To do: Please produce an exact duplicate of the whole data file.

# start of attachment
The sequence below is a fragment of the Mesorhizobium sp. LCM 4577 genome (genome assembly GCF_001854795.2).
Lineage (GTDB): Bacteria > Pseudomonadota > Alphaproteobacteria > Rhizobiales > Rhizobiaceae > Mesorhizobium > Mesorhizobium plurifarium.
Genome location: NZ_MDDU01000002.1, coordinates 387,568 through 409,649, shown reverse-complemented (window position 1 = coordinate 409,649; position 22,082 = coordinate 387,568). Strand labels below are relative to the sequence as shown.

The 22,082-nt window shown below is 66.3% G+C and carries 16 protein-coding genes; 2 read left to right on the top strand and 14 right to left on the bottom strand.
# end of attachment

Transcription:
The sequence below is a fragment of the Mesorhizobium sp. LCM 4577 genome (genome assembly GCF_001854795.2).
Lineage (GTDB): Bacteria > Pseudomonadota > Alphaproteobacteria > Rhizobiales > Rhizobiaceae > Mesorhizobium > Mesorhizobium plurifarium.
Genome location: NZ_MDDU01000002.1, coordinates 387,568 through 409,649, shown reverse-complemented (window position 1 = coordinate 409,649; position 22,082 = coordinate 387,568). Strand labels below are relative to the sequence as shown.

The 22,082-nt window shown below is 66.3% G+C and carries 16 protein-coding genes; 2 read left to right on the top strand and 14 right to left on the bottom strand.